Certain families of bacteria thrive on a diet full of macaroni and cheese, soda, and ham sandwiches. Entirely different bacteria could show up if that diet changes to lean meat, nuts, berries, and veggies.
Finally, it’s not even “just” a matter of identifying which bacteria are present in the gut, but “how they’re breaking down the food we ingest,” says Harer. In this study, “we will look at the microbiome at three different time points. First, the baseline, before the diet changes; then, after the Paleo or study diet.” And then one more time: after participants go back to eating whatever they used to eat for four weeks. Blood samples will be taken after that four-week period, as well, and patients will fill out questionnaires to report any change in their symptoms.
“If there are differences in the blood and the stool samples, it will be interesting to see if those correlate with changes in their symptoms,” says Harer. “And we are very interested to see whether reverting back to their old diet causes the former symptoms to come back, or whether there are lasting changes.” Certain families of bacteria thrive on a diet full of macaroni and cheese, soda, and ham sandwiches. Entirely different bacteria could show up if that diet changes to lean meat, nuts, berries, and veggies. Which raises another question: If someone gets better with the Paleo diet, “what part is the beneficial part? Is it the lower carbs? Is it the increase in plants, or in protein content? Is it cutting out gluten?” Or is it some new, beneficial bacteria that have taken precedence in the gut?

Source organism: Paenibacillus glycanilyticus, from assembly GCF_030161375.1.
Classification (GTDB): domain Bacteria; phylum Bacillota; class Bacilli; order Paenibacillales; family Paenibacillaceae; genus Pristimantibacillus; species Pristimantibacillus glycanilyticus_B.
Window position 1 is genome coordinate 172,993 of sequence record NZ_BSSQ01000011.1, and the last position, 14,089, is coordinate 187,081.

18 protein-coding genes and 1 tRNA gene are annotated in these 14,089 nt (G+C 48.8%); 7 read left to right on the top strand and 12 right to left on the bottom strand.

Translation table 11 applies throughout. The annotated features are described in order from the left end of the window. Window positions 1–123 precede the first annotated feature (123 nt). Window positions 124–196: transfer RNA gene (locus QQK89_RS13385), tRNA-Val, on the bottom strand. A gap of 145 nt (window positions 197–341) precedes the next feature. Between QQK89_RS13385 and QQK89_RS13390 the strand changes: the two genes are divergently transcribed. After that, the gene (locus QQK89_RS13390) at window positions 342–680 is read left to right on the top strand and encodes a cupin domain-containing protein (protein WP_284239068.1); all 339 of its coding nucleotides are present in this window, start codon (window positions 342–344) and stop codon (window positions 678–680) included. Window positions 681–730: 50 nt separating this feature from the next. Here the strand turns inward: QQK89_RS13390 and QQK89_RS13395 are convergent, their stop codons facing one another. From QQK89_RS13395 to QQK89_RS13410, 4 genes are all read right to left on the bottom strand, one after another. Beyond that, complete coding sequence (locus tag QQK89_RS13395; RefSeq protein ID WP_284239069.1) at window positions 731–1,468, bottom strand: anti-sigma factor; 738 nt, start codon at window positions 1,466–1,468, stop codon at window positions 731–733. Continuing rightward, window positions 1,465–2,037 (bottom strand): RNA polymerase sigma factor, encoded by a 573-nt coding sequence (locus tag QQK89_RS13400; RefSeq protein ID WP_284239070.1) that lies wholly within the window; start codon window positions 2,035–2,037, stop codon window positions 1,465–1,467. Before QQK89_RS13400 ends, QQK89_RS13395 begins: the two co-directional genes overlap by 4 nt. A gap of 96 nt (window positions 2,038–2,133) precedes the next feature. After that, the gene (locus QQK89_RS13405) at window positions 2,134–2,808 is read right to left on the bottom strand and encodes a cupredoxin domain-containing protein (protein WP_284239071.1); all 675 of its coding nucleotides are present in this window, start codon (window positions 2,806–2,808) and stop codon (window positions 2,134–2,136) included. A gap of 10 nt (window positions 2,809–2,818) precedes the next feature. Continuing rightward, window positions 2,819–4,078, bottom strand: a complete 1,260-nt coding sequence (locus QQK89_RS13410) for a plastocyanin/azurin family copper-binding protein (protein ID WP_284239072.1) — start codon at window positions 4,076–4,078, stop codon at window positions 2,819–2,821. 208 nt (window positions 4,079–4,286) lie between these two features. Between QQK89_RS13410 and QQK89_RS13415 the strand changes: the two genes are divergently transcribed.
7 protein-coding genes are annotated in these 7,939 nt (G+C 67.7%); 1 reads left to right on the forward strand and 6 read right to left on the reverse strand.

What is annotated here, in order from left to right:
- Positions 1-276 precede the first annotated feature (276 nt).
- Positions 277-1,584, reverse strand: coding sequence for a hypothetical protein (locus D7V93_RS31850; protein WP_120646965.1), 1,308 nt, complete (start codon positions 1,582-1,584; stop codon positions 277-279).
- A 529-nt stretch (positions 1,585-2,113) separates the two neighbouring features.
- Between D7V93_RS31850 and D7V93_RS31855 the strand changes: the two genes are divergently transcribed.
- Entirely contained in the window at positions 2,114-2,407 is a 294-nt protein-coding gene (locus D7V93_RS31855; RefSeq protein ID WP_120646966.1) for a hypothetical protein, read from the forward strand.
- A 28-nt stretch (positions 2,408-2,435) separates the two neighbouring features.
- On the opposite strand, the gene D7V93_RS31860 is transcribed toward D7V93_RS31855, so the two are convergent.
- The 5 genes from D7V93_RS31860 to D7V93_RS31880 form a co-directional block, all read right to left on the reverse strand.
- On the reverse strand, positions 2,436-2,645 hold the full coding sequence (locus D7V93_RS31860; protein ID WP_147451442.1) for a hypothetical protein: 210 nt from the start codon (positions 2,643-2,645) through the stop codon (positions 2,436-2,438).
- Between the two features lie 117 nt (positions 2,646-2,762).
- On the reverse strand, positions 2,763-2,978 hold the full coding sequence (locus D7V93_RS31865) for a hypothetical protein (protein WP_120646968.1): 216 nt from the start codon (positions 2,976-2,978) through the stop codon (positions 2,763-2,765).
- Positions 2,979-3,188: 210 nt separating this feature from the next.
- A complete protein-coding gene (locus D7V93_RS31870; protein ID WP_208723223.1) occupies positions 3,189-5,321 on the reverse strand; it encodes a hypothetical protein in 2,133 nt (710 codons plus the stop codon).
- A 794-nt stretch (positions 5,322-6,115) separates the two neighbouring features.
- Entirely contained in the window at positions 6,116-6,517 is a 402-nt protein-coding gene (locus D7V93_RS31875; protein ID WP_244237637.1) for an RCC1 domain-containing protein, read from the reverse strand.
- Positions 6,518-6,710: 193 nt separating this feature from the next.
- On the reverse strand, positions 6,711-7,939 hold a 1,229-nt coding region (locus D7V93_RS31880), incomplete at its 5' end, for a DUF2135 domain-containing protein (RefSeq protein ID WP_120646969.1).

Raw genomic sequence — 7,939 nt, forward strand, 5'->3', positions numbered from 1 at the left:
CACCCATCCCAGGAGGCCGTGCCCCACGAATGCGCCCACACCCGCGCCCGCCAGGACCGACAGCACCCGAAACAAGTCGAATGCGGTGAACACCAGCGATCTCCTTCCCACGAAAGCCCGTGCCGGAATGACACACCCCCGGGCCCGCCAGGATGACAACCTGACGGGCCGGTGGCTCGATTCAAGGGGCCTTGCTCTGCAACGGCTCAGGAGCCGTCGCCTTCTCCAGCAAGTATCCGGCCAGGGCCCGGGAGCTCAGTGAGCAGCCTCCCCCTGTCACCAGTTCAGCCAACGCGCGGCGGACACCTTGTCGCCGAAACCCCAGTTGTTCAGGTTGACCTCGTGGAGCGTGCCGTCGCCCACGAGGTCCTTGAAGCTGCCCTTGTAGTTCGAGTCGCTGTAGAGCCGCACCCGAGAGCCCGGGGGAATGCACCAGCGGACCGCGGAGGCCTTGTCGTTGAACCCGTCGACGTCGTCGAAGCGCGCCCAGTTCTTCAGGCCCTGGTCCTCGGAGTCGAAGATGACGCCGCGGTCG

It’s important to remember that “the microbiome is just part of the study,” Harer continues. “The question is, does this diet improve symptoms in IBS patients? Unfortunately, there is a huge unmet need in these patients, because there are few effective treatments. That’s why at the Amos Center, we do our best to provide excellent clinical care, with gastroenterologists, allergists and immunologists, psychiatrists, nutritionists, and a whole team who approach the patient’s care from many different angles. Then we also have the opportunity to conduct research, to try and identify potential therapies for these people who are really suffering. They’re frustrated, at the end of their rope sometimes when they come to see us. We use everyone’s input to treat them holistically, and also to try new things.”
One of these new things is a diet so simple that – as the commercials put it – “a caveman could do it.” If the Paleo diet does indeed help make people with IBS feel better, understanding why it works at gut level is something we’re only beginning to have the scientific knowledge and tools to decipher.
The Amos Center is a CIM initiative, made possible with the support of Mrs. Courtney Amos and Mr. Paul S. Amos.